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RBI announces G-SAP 1.0 worth Rs 1 lakh cr; 1st purchase worth Rs 25,000 cr on April 15

RBI will continue to deploy regular operations under the LAF, longer-term repo or reverse repo auctions, forex operations and open market operations, says Shaktikanta Das

twitter-logoBusinessToday.In | April 7, 2021 | Updated 13:01 IST
RBI announces G-SAP 1.0 worth Rs 1 lakh cr; 1st purchase worth Rs 25,000 cr on April 15
RBI Governor Shaktikanta Das

RBI Governor Shaktikanta Das has said the central bank will put in place what is termed as a "secondary market G-sec acquisition programme" or G-SAP 1.0  for the year 2021-22.

Under G-SAP 1.0, the RBI will commit upfront to a specific amount of open market purchases of government securities to enable a stable and orderly evolution of the yield curve amidst comfortable liquidity conditions.

"The endeavour will be to ensure congenial financial conditions for the recovery to gain traction. For Q1 of 2021-22, the RBI has decided to announce a G-SAP of Rs 1 lakh crore. The first purchase of government securities worth Rs 25,000 crore under G-SAP 1.0 will be conducted on April 15," Das said.

He said positive externalities of G-SAP 1.0 operations need to be seen in the context of those segments of the financial markets that rely on the G-sec yield curve as a pricing benchmark. "In addition, the extension of Held-to-Maturity (HTM) dispensation opens up space for investments of more than Rs 4 lakh crore," said Das.

He said the RBI will continue to deploy regular operations under the LAF, longer-term repo or reverse repo auctions, forex operations and open market operations, including special OMOs to ensure liquidity conditions evolve in consonance with the stance of monetary policy and financial conditions are supportive for all stakeholders.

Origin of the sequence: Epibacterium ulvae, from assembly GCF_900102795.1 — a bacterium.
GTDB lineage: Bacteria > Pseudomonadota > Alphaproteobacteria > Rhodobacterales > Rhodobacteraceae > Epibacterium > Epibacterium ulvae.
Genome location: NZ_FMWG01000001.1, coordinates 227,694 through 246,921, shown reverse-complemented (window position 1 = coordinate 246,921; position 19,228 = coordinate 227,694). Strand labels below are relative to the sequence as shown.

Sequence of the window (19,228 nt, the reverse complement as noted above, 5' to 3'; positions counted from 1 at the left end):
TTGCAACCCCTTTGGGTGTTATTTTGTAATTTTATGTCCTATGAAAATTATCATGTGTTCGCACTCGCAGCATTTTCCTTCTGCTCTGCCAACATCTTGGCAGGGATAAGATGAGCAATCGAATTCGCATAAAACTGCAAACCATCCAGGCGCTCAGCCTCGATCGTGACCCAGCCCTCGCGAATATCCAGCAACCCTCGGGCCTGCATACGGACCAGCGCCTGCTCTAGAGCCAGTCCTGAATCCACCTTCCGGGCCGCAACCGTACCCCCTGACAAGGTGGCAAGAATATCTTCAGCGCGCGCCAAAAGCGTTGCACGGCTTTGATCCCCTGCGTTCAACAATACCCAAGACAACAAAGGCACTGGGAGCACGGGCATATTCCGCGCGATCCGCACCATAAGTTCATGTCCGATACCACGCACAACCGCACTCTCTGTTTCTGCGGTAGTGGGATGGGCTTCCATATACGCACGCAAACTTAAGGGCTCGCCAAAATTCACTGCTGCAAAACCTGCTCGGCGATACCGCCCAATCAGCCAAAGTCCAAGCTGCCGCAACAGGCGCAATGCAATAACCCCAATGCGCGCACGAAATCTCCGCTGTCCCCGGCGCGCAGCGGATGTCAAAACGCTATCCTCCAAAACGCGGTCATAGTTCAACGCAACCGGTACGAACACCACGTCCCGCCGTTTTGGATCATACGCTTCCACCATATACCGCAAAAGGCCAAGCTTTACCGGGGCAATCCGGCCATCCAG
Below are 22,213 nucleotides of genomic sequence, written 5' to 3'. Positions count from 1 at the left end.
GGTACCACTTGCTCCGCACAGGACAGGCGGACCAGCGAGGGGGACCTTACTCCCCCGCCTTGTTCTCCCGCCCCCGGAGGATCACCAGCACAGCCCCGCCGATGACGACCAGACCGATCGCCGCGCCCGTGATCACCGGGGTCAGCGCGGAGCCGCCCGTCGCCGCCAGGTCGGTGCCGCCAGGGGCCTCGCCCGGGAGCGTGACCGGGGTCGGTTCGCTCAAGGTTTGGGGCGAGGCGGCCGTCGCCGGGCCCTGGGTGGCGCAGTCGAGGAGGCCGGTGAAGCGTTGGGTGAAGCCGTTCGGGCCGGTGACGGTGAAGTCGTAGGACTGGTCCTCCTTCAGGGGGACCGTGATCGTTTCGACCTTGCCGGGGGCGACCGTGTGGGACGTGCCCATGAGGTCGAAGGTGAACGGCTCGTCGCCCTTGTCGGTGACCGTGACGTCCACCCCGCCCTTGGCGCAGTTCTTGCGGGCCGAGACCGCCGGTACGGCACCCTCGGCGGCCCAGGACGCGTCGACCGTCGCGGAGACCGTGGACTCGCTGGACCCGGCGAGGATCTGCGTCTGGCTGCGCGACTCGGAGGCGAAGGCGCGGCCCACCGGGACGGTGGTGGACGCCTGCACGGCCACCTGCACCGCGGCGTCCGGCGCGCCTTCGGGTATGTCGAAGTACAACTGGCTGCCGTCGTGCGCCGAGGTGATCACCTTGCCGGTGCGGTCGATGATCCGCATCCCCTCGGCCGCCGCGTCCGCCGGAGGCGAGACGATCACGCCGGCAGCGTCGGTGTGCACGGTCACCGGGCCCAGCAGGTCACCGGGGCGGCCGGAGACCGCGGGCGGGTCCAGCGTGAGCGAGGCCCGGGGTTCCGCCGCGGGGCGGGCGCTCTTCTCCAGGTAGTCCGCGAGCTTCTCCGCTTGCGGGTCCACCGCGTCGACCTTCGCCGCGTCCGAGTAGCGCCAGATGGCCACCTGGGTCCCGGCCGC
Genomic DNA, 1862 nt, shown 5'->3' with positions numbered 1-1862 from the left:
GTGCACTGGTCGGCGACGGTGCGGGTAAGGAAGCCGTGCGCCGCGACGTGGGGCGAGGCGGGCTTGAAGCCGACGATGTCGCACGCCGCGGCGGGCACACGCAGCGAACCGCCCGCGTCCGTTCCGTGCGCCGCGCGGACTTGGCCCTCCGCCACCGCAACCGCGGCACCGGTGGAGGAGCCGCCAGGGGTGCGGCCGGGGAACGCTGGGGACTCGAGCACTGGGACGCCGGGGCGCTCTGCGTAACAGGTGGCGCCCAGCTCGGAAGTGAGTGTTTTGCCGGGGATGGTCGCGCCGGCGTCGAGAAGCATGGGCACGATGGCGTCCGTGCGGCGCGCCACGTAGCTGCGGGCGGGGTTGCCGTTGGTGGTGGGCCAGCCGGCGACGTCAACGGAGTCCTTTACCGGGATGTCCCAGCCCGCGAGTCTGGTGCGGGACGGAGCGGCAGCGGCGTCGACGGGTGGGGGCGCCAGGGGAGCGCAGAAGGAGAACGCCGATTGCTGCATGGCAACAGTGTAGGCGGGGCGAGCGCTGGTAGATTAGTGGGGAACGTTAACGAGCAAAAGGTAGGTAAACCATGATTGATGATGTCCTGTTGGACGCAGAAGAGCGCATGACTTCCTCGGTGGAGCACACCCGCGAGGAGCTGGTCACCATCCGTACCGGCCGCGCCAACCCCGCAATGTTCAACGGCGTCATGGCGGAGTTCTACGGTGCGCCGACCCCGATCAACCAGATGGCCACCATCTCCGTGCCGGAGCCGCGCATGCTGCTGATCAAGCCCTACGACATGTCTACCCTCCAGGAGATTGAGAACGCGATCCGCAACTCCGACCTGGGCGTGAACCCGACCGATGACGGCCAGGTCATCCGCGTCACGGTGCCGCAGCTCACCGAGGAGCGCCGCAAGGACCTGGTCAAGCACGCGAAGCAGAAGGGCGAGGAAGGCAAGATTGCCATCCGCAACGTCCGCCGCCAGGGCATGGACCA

He said the Reserve Bank's objective is to eschew volatility in the G-sec market in view of its central role in the pricing of other financial market instruments across the term structure and issuers, both in the public and private sectors.

He said given the strong interconnectedness of financial markets, there was an upsurge of investor unease in India despite repeated assurances and forward guidance on liquidity given by the RBI. The benchmark 10-year yield, which traded at 5.93 per cent (on an average) during April 2020-January 2021, spiked to 6.25 per cent on March 10, 2021 before coming down again.

In sync with G-sec yields, corporate bond yields also hardened across issuers and rating categories in the recent period. Since end-January 2021, AAA corporate bond yields of 3-year and 5-year maturities have firmed up by 30 bps and 31 bps, respectively, by March 31, 2021. Reflecting these developments, corporate bond issuance in February at Rs 45,685 crore has moderated from its peak of Rs 88,130 crore recorded in December 2020.

Also Read: RBI retains GDP forecast at 10.5% in FY2021-22

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Also read: MPC Meet Live Updates: RBI keeps repo rate unchanged at 4%; revises inflation target to 5% in Q4

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